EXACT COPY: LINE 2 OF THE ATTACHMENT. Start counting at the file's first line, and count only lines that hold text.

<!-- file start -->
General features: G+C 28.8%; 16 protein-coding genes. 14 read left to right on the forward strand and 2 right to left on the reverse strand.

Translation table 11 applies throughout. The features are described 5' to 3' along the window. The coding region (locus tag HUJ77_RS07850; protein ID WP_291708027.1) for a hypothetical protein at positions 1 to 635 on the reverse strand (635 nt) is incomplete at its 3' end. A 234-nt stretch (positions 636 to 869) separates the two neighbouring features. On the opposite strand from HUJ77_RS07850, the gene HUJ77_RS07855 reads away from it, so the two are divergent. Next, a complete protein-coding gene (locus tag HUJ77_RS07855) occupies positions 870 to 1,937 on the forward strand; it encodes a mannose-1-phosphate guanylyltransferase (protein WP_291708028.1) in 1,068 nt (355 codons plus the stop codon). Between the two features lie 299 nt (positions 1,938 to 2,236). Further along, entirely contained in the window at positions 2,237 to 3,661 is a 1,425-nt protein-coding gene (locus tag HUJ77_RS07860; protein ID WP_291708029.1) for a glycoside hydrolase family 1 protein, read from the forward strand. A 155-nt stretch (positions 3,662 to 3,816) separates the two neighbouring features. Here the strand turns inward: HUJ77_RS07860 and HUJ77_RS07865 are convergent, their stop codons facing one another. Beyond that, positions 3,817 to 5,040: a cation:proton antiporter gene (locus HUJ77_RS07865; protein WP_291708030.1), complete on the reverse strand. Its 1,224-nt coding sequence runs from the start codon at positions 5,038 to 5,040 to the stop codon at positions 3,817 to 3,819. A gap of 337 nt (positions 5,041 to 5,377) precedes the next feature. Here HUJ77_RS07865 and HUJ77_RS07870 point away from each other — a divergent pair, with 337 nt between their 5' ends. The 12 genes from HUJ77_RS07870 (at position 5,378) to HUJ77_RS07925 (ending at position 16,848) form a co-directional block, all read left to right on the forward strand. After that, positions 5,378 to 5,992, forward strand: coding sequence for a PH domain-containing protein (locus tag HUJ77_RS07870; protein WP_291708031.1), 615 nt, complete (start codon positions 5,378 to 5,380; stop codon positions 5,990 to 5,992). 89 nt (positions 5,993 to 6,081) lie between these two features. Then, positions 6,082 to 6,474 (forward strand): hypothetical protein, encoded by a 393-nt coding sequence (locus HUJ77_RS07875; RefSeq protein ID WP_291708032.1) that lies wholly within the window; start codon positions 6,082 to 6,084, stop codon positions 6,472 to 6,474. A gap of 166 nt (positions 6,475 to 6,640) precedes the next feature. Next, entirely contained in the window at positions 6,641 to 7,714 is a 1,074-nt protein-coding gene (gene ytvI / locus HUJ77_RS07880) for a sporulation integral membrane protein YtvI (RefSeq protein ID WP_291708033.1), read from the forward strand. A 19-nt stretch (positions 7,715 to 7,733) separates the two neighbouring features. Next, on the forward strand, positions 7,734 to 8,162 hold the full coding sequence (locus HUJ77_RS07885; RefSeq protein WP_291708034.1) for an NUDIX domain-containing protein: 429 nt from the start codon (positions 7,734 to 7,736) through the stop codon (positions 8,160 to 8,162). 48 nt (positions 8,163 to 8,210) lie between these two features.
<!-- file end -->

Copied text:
Translation table 11 applies throughout. The features are described 5' to 3' along the window. The coding region (locus tag HUJ77_RS07850; protein ID WP_291708027.1) for a hypothetical protein at positions 1 to 635 on the reverse strand (635 nt) is incomplete at its 3' end. A 234-nt stretch (positions 636 to 869) separates the two neighbouring features. On the opposite strand from HUJ77_RS07850, the gene HUJ77_RS07855 reads away from it, so the two are divergent. Next, a complete protein-coding gene (locus tag HUJ77_RS07855) occupies positions 870 to 1,937 on the forward strand; it encodes a mannose-1-phosphate guanylyltransferase (protein WP_291708028.1) in 1,068 nt (355 codons plus the stop codon). Between the two features lie 299 nt (positions 1,938 to 2,236). Further along, entirely contained in the window at positions 2,237 to 3,661 is a 1,425-nt protein-coding gene (locus tag HUJ77_RS07860; protein ID WP_291708029.1) for a glycoside hydrolase family 1 protein, read from the forward strand. A 155-nt stretch (positions 3,662 to 3,816) separates the two neighbouring features. Here the strand turns inward: HUJ77_RS07860 and HUJ77_RS07865 are convergent, their stop codons facing one another. Beyond that, positions 3,817 to 5,040: a cation:proton antiporter gene (locus HUJ77_RS07865; protein WP_291708030.1), complete on the reverse strand. Its 1,224-nt coding sequence runs from the start codon at positions 5,038 to 5,040 to the stop codon at positions 3,817 to 3,819. A gap of 337 nt (positions 5,041 to 5,377) precedes the next feature. Here HUJ77_RS07865 and HUJ77_RS07870 point away from each other — a divergent pair, with 337 nt between their 5' ends. The 12 genes from HUJ77_RS07870 (at position 5,378) to HUJ77_RS07925 (ending at position 16,848) form a co-directional block, all read left to right on the forward strand. After that, positions 5,378 to 5,992, forward strand: coding sequence for a PH domain-containing protein (locus tag HUJ77_RS07870; protein WP_291708031.1), 615 nt, complete (start codon positions 5,378 to 5,380; stop codon positions 5,990 to 5,992). 89 nt (positions 5,993 to 6,081) lie between these two features. Then, positions 6,082 to 6,474 (forward strand): hypothetical protein, encoded by a 393-nt coding sequence (locus HUJ77_RS07875; RefSeq protein ID WP_291708032.1) that lies wholly within the window; start codon positions 6,082 to 6,084, stop codon positions 6,472 to 6,474. A gap of 166 nt (positions 6,475 to 6,640) precedes the next feature. Next, entirely contained in the window at positions 6,641 to 7,714 is a 1,074-nt protein-coding gene (gene ytvI / locus HUJ77_RS07880) for a sporulation integral membrane protein YtvI (RefSeq protein ID WP_291708033.1), read from the forward strand. A 19-nt stretch (positions 7,715 to 7,733) separates the two neighbouring features. Next, on the forward strand, positions 7,734 to 8,162 hold the full coding sequence (locus HUJ77_RS07885; RefSeq protein WP_291708034.1) for an NUDIX domain-containing protein: 429 nt from the start codon (positions 7,734 to 7,736) through the stop codon (positions 8,160 to 8,162). 48 nt (positions 8,163 to 8,210) lie between these two features.